Software design specifications for developing environmental control and life support system (ECLSS) and electrical power system (EPS) programs into interactive computer programs are presented. Specifications for the ECLSS program are at the detail design level with respect to modification of an existing batch mode program. The FORTRAN environmental analysis routines (FEAR) are the subject batch mode program. The characteristics of the FEAR program are included for use in modifying batch mode programs to form interactive programs. The EPS program specifications are at the preliminary design level. Emphasis is on top-down structuring in the development of an interactive program.

  2. Method and apparatus for improving the performance of a nuclear power electrical generation system

    DOEpatents

    Tsiklauri, Georgi V.; Durst, Bruce M.

    1995-01-01

    A method and apparatus for improving the efficiency and performance a of nuclear electrical generation system that comprises the addition of steam handling equipment to an existing plant that results in a surprising increase in plant performance. More particularly, a gas turbine electrical generation system with heat recovery boiler is installed along with a high pressure and a low pressure mixer superheater. Depending upon plant characteristics, the existing moisture separator reheater (MSR) can be either augmented or done away with. The instant invention enables a reduction in T.sub.hot without a derating of the reactor unit, and improves efficiency of the plant's electrical conversion cycle. Coupled with this advantage is a possible extension of the plant's fuel cycle length due to an increased electrical conversion efficiency. The reduction in T.sub.hot further allows for a surprising extension of steam generator life. An additional advantage is the reduction in erosion/corrosion of secondary system components including turbine blades and diaphragms. The gas turbine generator used in the instant invention can also replace or augment existing peak or emergency power needs.

  3. Recommended engineering practice to enhance the EMI/EMP immunity of electric power systems

    SciTech Connect

    Wagner, C.L.; Feero, W.E.

    1992-12-01

    Many papers and reports have been written on studies conducted by the Oak Ridge National Laboratory and investigations by others on the effect of high-altitude electromagnetic pulses (HEMP) on electric power systems. More than 100 of the published unclassified documents were reviewed with the objectives of: 1. summarizing the mitigation methods suggested in the documents and providing a subjective evaluation of each 2. discussing various standards . that presently apply to the effects of HEMP on utility systems and suggesting additions or modifications or new standards where deficiencies appear to exist; and 3. recommending future studies or actions to improve the utility response to HEMP. While all three components of HEMP were mentioned, only the early-time short-duration E{sub 1} pulse and the late-time long-duration E{sub 3} pulse were considered in detail; the E{sub 2} intermediate component was not considered to affect the power system significantly.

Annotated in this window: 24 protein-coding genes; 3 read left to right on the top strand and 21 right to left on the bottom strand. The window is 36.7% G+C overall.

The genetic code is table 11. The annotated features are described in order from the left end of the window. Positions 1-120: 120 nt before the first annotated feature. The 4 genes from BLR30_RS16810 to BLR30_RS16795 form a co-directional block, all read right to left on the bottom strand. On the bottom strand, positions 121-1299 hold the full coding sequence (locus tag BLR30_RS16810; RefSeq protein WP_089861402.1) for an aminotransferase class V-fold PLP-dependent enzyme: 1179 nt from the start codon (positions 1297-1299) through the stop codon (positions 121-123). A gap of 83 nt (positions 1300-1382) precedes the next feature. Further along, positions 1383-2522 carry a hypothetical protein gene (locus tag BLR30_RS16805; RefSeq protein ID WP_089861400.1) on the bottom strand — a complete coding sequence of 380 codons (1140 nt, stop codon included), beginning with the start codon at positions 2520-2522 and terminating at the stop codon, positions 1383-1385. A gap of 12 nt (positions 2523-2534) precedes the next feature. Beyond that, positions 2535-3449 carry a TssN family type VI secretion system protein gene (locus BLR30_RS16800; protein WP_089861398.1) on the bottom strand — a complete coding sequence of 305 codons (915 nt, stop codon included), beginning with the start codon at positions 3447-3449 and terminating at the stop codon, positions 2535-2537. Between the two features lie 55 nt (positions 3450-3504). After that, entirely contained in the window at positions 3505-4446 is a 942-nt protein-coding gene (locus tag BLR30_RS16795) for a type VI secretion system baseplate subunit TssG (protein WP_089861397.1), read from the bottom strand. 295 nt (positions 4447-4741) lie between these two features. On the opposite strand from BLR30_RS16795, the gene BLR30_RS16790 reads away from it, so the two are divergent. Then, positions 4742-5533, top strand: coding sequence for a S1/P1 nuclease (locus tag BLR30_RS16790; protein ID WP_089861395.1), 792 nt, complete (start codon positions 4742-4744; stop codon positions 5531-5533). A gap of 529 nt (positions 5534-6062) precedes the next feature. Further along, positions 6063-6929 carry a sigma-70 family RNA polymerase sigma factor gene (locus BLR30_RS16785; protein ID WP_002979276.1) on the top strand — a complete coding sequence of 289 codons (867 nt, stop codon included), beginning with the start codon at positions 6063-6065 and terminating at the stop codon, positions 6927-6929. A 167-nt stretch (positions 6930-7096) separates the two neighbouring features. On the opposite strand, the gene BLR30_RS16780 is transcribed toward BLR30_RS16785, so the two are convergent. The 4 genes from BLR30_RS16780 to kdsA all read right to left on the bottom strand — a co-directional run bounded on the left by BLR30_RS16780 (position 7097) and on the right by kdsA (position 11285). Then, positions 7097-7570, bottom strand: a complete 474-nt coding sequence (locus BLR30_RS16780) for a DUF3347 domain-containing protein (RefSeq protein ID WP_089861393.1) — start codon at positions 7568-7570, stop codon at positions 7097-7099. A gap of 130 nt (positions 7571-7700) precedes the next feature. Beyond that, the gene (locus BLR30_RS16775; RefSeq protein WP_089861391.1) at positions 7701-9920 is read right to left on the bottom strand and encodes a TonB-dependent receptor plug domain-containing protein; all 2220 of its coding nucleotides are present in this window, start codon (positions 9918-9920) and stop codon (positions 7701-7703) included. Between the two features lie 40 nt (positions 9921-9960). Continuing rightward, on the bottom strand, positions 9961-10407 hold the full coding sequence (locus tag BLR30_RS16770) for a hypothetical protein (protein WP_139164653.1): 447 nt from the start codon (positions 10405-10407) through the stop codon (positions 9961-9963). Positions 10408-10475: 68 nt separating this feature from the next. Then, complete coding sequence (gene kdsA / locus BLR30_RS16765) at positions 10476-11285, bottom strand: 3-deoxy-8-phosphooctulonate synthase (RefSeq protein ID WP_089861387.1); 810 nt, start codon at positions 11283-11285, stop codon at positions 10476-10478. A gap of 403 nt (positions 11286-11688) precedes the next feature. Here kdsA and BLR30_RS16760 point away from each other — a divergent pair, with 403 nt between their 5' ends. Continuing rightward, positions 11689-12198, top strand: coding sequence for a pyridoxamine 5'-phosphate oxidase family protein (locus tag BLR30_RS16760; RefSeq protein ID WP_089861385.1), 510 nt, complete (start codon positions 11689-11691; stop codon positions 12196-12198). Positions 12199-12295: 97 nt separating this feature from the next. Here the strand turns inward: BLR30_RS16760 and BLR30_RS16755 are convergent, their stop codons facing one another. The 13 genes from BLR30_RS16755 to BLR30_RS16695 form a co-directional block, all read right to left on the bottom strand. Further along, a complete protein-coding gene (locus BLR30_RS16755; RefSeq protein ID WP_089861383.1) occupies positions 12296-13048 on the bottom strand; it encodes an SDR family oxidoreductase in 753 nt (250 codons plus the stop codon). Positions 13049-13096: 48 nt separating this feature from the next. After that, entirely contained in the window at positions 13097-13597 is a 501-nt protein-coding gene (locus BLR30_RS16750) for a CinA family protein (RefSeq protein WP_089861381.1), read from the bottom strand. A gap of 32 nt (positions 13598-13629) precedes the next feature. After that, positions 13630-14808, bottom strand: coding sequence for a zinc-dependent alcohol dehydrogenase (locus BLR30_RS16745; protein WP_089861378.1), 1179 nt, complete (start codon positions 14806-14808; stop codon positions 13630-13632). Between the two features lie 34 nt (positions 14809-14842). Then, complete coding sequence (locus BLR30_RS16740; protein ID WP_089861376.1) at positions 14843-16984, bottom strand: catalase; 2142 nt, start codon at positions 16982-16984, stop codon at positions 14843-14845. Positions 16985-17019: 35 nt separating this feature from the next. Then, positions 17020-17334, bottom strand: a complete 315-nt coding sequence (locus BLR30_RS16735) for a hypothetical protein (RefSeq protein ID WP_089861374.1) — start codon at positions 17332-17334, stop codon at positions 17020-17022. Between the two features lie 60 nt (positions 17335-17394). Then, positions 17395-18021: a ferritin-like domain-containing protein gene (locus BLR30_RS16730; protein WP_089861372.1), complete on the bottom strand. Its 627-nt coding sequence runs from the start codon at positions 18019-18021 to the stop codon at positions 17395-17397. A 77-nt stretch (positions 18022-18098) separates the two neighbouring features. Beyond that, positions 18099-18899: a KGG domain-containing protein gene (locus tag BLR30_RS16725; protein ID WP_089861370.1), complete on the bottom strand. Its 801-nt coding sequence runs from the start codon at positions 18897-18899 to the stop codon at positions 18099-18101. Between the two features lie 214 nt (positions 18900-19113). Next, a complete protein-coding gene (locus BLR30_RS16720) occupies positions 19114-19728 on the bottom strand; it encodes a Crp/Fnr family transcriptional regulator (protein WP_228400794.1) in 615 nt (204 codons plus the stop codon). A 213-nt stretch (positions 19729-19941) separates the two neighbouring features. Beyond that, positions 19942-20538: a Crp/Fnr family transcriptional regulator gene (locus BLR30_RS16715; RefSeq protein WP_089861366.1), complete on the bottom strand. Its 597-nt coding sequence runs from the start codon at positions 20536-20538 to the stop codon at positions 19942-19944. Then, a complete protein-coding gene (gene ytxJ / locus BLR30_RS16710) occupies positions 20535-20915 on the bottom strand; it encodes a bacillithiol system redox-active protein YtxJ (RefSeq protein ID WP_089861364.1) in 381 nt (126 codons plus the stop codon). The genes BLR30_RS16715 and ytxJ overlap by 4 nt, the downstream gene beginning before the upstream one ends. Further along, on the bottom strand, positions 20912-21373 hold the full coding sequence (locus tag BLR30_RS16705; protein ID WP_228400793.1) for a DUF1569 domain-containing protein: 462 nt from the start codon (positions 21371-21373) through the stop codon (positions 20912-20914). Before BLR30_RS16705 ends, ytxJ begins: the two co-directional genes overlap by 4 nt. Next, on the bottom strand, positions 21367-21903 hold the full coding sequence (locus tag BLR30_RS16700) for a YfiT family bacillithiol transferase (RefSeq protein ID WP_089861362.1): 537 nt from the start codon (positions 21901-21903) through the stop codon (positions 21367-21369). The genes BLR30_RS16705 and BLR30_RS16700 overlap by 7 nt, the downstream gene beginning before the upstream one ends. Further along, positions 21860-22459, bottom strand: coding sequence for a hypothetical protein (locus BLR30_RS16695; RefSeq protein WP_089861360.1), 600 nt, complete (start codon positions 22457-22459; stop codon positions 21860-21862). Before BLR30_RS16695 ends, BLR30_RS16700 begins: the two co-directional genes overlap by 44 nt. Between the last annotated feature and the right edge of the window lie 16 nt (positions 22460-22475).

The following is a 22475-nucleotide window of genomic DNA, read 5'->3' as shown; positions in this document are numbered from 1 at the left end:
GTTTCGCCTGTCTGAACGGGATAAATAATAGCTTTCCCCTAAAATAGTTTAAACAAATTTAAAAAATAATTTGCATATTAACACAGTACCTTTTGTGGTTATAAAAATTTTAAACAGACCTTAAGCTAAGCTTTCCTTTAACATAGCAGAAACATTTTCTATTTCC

4. Recommended engineering practice to enhance the EMI/EMP immunity of electric power systems

    SciTech Connect

    Wagner, C.L.; Feero, W.E. )

    1992-12-01

    Many papers and reports have been written on studies conducted by the Oak Ridge National Laboratory and investigations by others on the effect of high-altitude electromagnetic pulses (HEMP) on electric power systems. More than 100 of the published unclassified documents were reviewed with the objectives of: 1. summarizing the mitigation methods suggested in the documents and providing a subjective evaluation of each 2. discussing various standards . that presently apply to the effects of HEMP on utility systems and suggesting additions or modifications or new standards where deficiencies appear to exist; and 3. recommending future studies or actions to improve the utility response to HEMP. While all three components of HEMP were mentioned, only the early-time short-duration E[sub 1] pulse and the late-time long-duration E[sub 3] pulse were considered in detail; the E[sub 2] intermediate component was not considered to affect the power system significantly.

  5. Methods for Probabilistic Fault Diagnosis: An Electrical Power System Case Study

    NASA Technical Reports Server (NTRS)

    Ricks, Brian W.; Mengshoel, Ole J.

    2009-01-01

    Health management systems that more accurately and quickly diagnose faults that may occur in different technical systems on-board a vehicle will play a key role in the success of future NASA missions. We discuss in this paper the diagnosis of abrupt continuous (or parametric) faults within the context of probabilistic graphical models, more specifically Bayesian networks that are compiled to arithmetic circuits. This paper extends our previous research, within the same probabilistic setting, on diagnosis of abrupt discrete faults. Our approach and diagnostic algorithm ProDiagnose are domain-independent; however we use an electrical power system testbed called ADAPT as a case study. In one set of ADAPT experiments, performed as part of the 2009 Diagnostic Challenge, our system turned out to have the best performance among all competitors. In a second set of experiments, we show how we have recently further significantly improved the performance of the probabilistic model of ADAPT. While these experiments are obtained for an electrical power system testbed, we believe they can easily be transitioned to real-world systems, thus promising to increase the success of future NASA missions.